One final note.  In Revelation 12:11 we read that the saints overcome the enemy by the word of our testimony and the blood of the Lamb.  Both go hand in hand.  To merely share your testimony is not enough.  We must preach the blood of the Lamb!  Without the blood of Jesus, none can be saved (Acts 4:12; Hebrews 9:22, 27-28).  The blood of Jesus alone cleanses us from all sin (1 John 1:7).  The blood of Jesus alone is what enables us to stand before a holy God (Romans 5:8-9).  We must preach the shed blood of Jesus to the lost sinner.  It is by the blood of Jesus that I am holy before God (Hebrews 10:10).

May we preach both our testimony and the truth of the gospel to the lost (that would be unchurched for some of you).

Disarming Arguments Against Evangelism (Part 2)

This is part of a series of posts on this subject.  You can find the first post here.

Does it work?  This is the question that I often hear from pragmatic leaders in churches.  They want to know if the evangelism method I aspire works.  In other words, does it produce numbers?  Does it get people coming to my church?  Will my money increase?  Well they don’t ask this but this is the underlining motive I fear.  Numbers, sadly, are equated with success.  If your church draws large crowds, you must be doing something right.  In our day, churches do not revolve around doctrine but around methodology.  I know of Pentecostal churches that were planted and based off Reformed Calvinistic models and yet because the Reformed church has had success, doctrine is not an issue.  I know of other church leaders willing to travel to listen to T.D. Jakes or Creflo Dollar since they have large success and no one questions their faulty theology simply because of numbers.

Sadly, I also have had people bash certain forms of evangelism because, to them, “it doesn’t work.”  Take open air preaching.  I enjoy open air preaching.  I am nervous when I do it.  I fear more than anything that my words may not glorify God.  I want to honor Christ when I preach to the masses.  One brother was asked how many people had he led to Christ preaching in the open air and his response was great, “All of them.  I always lead people to Christ by exalting Him as Lord and Savior.”  Great answer.  True open air preaching should be focused on exalting Christ and lifting up the wonderful salvation that God has given to us in His Son.  In Acts 5, the angel gave instructions to the Apostles what to preach in verse 20.  This led to gospel conversations in verse 25.  Open air preaching should point people to Christ and hopefully produce one-on-one gospel conversations that could lead to someone repenting of their sins.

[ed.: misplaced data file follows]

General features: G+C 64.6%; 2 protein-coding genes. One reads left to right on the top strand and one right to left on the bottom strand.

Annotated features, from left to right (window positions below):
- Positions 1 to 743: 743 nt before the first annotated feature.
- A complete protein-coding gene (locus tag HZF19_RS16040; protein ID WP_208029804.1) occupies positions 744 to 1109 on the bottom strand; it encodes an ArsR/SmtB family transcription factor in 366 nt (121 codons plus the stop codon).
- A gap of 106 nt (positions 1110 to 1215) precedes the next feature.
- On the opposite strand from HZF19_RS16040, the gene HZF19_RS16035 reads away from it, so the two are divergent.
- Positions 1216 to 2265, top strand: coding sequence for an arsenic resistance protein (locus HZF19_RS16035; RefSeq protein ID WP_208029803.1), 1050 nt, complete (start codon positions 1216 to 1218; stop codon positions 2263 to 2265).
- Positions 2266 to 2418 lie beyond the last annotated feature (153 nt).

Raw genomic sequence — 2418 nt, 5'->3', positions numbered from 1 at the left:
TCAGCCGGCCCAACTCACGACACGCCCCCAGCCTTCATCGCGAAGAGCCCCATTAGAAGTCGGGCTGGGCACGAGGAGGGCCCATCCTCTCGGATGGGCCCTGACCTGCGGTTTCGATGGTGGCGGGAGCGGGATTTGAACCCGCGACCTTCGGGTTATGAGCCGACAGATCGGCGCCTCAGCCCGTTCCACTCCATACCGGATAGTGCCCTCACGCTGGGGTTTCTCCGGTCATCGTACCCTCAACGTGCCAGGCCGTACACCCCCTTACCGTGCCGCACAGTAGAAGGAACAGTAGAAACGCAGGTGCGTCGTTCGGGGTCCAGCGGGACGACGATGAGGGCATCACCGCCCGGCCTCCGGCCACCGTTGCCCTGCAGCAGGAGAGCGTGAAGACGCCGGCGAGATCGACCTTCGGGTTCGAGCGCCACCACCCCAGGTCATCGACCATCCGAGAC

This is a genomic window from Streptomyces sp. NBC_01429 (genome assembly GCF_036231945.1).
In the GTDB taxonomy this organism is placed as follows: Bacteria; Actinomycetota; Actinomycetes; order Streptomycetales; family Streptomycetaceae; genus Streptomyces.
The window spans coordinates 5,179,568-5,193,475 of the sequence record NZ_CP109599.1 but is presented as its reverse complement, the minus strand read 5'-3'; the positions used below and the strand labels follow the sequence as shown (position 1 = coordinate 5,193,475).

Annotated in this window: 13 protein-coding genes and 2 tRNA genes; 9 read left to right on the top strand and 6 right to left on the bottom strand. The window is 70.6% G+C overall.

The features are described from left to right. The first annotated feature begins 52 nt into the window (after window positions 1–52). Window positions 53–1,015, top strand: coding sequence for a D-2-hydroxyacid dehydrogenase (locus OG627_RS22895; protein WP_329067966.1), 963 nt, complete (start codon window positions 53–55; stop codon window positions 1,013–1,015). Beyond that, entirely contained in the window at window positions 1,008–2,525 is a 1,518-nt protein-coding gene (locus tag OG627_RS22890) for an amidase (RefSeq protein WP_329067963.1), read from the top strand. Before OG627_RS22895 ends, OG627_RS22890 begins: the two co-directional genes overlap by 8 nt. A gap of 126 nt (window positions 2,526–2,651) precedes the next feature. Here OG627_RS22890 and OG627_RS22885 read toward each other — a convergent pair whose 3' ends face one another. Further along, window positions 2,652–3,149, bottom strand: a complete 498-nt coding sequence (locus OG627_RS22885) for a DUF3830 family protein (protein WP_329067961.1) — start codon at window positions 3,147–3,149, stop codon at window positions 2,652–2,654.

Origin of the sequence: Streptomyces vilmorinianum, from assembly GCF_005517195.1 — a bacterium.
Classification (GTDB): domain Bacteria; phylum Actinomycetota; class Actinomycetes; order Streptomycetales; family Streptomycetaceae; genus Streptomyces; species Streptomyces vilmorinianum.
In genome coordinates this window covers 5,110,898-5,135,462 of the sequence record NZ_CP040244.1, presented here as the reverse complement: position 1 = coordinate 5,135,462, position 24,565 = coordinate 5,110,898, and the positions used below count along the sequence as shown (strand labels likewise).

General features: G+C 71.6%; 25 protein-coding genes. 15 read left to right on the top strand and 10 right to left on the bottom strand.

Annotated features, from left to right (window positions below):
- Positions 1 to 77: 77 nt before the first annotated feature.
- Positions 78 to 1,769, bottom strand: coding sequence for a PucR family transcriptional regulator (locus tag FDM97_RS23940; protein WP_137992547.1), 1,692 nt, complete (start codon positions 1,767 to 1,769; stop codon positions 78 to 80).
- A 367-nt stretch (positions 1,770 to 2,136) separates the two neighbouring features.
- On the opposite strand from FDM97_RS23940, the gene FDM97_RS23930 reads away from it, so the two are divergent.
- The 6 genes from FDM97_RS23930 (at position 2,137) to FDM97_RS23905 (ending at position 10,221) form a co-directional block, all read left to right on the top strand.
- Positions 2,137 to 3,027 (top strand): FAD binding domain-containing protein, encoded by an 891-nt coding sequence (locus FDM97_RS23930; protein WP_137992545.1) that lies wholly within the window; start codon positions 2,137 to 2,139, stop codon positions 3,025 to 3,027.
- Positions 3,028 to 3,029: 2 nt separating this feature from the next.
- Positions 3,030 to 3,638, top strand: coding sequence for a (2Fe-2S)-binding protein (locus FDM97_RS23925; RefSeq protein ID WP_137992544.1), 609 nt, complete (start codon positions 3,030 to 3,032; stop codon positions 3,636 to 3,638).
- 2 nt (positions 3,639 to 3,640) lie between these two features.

Yet how often do people criticize open air preaching!  Sure I have seen the “anger preachers” preaching in the open air.  They attack sinners by name and often will point out things from afar.  I know of one brother in the Lord who had longer hair.  He truly loved the Lord Jesus and was seeking Him.  While walking across a university campus he heard someone yelling, “Hey hippie, cut your hair you sinner.”  He turned to see an angry open air preacher pointing at him.  When he responded, “I love the Lord Jesus brother.”  The man replied that no true Christian man would have hair like a woman and proceeded on with his “sermon.”  This bothered my friend much that this man had judged him merely by what he saw and not by his heart.

The faithful open air preacher should preach both law and grace.  Ray Comfort teaches that we should preach “law to the proud, grace to the humble.”  The law of the Lord brings conviction of sin (Romans 7:7) and the law also humbles the proud and self-righteous (Romans 3:19-20).  Jesus used the law to humble the rich man in Luke 18:18-24.  Jesus used the law on the woman at the well in John 4:16-18.  Yet Paul used grace in Acts 16:30-34 with the Philippian jailer.  We should allow the Spirit of God to help us discern where people are when witnessing to them.  It is actually easy to see who is proud and who is humble when you begin witnessing to someone.